My wife’s a zombie but it’s ok I’m positive
It’s hard to make an apocalyptic film that is really all that positive. With a few exceptions of comedies that have been produced more recently, apocalyptic films remain pretty grim. No one has yet to pull off the romantic, happy, thoughtful apocalypse film, a film that would likely be hard to accomplish. For the most part apocalyptic films show us the very darkest of mankind. When, as preppers like to call it “shit hits the fan” society tends to lose all sense of sanity. When the fear of punishment is removed the worse of people is revealed. Immorality is abundant in every film with murder, looting, and alcohol use ever-present. Just as common throughout the films is the goodness of mankind present during so much evil and tragedy. A positive message that apocalyptic films try to portray is that even though the end-times bring out the worse in mankind there still remains some who remain caring and good.
Breaking the films down into the three categories of Rapture films, nuclear films, and zombie films I will highlight examples of individuals that remained as a beacon of good during very dark times. Starting with the rapture movies in Left Behind (2000) for me the reporter Buck is that hope. Failing to be raptured Buck is part of the remnant left on earth. Participating in a secret United Nations meeting with the Antichrist there himself, Buck resists the temptations of evil and does not submit to being controlled by the evil of the Antichrist. When everyone else present becomes blinded by the evils of the Antichrist the producers of the film make a point to show through Buck that good can overcome evil. In the film Final: The Rapture (2013) the person that fills the “good roll” is the football star Colin. Having lost his wife to the Rapture, and later losing his fortunes the thievish army bros Colin remains positive in a harsh world. In the final scene of the film Colin is standing in the middle of gridlocked traffic pleading for tickets out of the country so he won’t have to join the oppressive military. When given tickets and the opportunity to fulfill his wishes Colin declines the tickets and in good Christian movie form edits his tickets sign to read “Jesus loves you”. A touching conclusion to the “scariest Christian movie ever.” Being a Christian produced film it is very easy to draw elements to that focus. However, in an apocalyptic sense the scene is an excellent example of the remaining good in the world.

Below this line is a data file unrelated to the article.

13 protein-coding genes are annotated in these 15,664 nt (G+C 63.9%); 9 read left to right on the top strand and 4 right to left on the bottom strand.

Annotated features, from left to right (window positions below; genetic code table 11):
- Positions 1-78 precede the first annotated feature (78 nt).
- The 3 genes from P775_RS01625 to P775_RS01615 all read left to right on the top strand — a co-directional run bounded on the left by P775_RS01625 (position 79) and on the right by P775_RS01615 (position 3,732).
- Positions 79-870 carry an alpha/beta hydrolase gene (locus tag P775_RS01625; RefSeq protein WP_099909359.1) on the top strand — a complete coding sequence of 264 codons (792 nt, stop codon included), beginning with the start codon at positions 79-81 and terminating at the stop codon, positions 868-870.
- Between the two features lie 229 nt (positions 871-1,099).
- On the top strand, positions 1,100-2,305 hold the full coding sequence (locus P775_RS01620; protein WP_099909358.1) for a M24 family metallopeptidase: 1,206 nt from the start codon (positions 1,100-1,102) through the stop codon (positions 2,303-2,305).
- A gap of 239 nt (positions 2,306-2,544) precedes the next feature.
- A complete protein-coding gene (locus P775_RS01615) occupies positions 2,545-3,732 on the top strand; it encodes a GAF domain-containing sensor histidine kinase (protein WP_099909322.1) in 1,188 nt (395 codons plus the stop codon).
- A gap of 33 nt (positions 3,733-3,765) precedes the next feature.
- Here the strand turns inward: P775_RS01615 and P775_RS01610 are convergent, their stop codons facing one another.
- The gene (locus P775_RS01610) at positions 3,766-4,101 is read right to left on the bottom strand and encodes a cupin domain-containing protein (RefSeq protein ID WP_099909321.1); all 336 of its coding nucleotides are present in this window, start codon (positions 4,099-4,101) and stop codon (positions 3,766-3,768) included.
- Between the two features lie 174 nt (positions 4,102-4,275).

Out of the three different sects of apocalyptic films addressed above nuclear films are the hardest to derive any happiness out of. As a whole the three movies were very discouraging to viewers. The best example I could think of for kindness is in the film The Day After (1983) is the Dahlberg family. The Dahlberg’s are the family of farmers that willingly welcome in the hitchhiking student into their makeshift fallout shelter. The student, Stephen returns the kind favor by taking the Dahlberg’s newly blind son and ailing daughter to the closest hospital in Lawrence. Neither gets any better and Stephen himself becomes sick from radiation poisoning. In a world where there is little food and clean water and looters are executed by the National Guard a stranger going out of his way for people he doesn’t know is welcoming and encouraging. There aren’t many positives that can be drawn from Threads (1984). That movie freaked me out.
Zombie films provide the most hope and the greatest examples of good human nature outlasting the evils of the end-times. Zombie movies commonly end with a positive vibe and with the impending future appearing brighter. The most clear cut example of caring in any of the movies watch would have to be Jim in the film 28 Days Later (2002). Towards the end of the film it becomes clear that the intentions of the military group are harmful. The commander promises his men that the broadcast will bring them women so they can repopulate. Jim not being female is expendable and taken away to be executed. Jim of course heroically escapes and returns to rescue the two girls. During the rescue Jim does kill a lot of men, including a brutal eye gouging, however; he remains above the immoral soldiers. Jim is portrayed as the hero because of his good natured and caring sacrifice to save the women from what he knows is wrong. It doesn’t hurt that Jim wins the girl over in the end but in my opinion it is a worthy reward. In the less than fulfilling film World War Z (2013) compared to the excellent book, Gerry (a completely made up character) goes on a (completely non-present in the book) quest to find patient zero. In a movie where there’s no real villain, minus zombies of course, Gerry still stands out. A loving father and husband Gerry adopts a boy and continually risks his life for all of mankind. The film concludes on a very positive note with the remaining world’s populous now safe thanks to Gerry.
Apocalyptic films are produced entirely to entertain an audience about the horrors that would come from any end-time scenario. Still in many of the films positivity remains during the hardest of times. A positive message that apocalyptic films try to portray is that even though the end-times bring out the worse in mankind there still remains some who remain caring and good.